How Societal Commitment Helps Stop FGM
Female Genital Mutilation (FGM) offers no health benefit and causes serious immediate and long-term physical, psychological and sexual harm, including chronic pain, recurrent urinary and vaginal infections, post-traumatic stress and severe pain during sexual intercourse. The immediate effects of FGM (significant pain and heavy bleeding) recur and are often exacerbated during and after childbirth, especially in women with type III FGM
FGM reflects deep-rooted inequality and constitutes an extreme form of discrimination against women. It is often performed on young girls (before the age of 5) and is therefore also a violation of the rights of the child. FGM interferes with normal healthy female genital tissue and sexuality, and is a violation of every girl’s and woman’s right to the highest attainable standard of health. Furthermore, FGM violates the rights to health, security and physical integrity of girls and women; the right to be free from torture, cruelty and inhuman or degrading treatment and violates the right to life when the procedure results in death.
There are significant social, cultural, traditional or religious aspects to consider regarding the practice of FGM. A variety of social and cultural reasons for continuing with FGM are reported, including female cleanliness, cultural identity, protection of virginity, prevention of immorality, better marriage prospects, greater pleasure for the husband and improvement of fertility. FGM is also often seen as a necessary ritual for initiation into womanhood and is linked to cultural ideals of femininity and modesty. FGM is often believed to reduce a woman’s libido and this is considered to help her resist ‘illicit’ sexual intercourse. All of these reasons are non-evidence-based. Family pressure to conform to traditional practice is another strong motivation to continue with the practice, and women who depart from the societal norm may face condemnation, harassment and rejection.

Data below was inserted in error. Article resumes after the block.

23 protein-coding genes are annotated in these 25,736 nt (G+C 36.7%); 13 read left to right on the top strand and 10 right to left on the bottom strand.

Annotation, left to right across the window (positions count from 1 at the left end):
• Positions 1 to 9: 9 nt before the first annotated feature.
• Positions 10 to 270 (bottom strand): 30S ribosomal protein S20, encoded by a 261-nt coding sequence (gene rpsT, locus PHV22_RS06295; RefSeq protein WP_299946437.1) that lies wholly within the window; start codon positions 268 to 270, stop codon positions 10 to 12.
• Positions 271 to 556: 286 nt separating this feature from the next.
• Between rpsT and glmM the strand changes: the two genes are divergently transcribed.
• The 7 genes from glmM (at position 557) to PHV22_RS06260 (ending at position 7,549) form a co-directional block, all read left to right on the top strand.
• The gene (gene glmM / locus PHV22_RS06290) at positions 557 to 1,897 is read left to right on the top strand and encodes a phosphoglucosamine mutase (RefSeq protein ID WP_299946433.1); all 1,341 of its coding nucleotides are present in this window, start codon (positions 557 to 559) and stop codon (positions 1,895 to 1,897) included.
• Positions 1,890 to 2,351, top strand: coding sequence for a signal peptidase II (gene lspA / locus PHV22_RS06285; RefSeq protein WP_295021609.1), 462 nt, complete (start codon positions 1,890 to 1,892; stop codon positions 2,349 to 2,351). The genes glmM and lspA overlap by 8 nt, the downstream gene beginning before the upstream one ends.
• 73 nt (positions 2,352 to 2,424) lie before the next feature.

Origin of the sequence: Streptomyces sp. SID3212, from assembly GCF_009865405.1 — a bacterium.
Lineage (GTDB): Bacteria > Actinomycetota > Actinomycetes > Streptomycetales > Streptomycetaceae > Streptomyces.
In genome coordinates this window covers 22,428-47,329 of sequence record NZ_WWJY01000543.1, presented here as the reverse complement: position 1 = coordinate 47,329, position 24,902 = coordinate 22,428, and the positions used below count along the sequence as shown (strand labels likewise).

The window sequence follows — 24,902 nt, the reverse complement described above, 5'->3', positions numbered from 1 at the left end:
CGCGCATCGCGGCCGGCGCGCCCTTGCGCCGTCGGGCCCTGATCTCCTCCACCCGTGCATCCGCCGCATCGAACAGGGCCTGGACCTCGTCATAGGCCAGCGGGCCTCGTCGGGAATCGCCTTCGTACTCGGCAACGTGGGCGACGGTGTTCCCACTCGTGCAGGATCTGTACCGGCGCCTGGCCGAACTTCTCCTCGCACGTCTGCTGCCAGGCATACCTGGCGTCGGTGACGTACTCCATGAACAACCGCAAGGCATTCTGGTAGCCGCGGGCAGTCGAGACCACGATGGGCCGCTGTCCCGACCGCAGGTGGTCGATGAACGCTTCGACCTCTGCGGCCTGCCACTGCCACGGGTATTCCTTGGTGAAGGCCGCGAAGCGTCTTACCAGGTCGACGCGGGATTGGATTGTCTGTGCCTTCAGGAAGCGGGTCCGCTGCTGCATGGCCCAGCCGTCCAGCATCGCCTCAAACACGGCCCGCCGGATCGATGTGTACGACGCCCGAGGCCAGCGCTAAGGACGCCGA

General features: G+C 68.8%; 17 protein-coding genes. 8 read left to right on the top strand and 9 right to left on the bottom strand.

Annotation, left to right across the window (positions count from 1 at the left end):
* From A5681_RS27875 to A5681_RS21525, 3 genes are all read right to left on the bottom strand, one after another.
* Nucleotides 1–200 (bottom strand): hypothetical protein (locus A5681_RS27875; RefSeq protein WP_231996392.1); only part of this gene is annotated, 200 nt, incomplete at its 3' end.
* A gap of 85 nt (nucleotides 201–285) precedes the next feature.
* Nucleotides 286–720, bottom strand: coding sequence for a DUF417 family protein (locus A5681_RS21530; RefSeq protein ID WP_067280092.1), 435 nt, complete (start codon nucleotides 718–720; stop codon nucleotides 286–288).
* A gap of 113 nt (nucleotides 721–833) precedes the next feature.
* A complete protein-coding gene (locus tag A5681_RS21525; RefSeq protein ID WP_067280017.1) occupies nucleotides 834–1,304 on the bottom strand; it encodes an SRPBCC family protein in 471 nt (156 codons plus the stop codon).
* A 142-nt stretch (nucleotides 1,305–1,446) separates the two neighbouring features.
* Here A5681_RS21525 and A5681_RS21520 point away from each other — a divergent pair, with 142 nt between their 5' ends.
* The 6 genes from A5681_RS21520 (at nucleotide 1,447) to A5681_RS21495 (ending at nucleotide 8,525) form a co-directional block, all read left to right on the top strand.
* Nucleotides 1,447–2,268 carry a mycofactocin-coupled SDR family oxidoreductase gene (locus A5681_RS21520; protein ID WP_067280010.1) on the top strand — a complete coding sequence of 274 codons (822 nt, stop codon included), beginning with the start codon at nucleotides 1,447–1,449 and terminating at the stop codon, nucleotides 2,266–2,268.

The eradication of FGM can only be achieved through a strong and coordinated approach implemented at local, regional, national and international levels. Supportive education and targeted training are recommended to enable all stakeholders to sensitively and respectfully address this complex and long-standing practice. Health care providers have a duty of care and are in many ways uniquely positioned to support the eradication of FGM It is crucial that all healthcare providers are aware of and meet the requirements of the ethical and legal frameworks that are currently in place to support the eradication of FGM. This includes continued promotion of community understanding and objection to FGM as a practice that is contrary to human rights, including the right to physical as well as reproductive and sexual health for women.
HACEY believes that female genital mutilation can be stopped. Over the years, raised awareness and educated the masses on female genital mutilation (FGM) through our capacity building Programs in a bid to end the practice.
Visit Stopcut. hacey.org for more information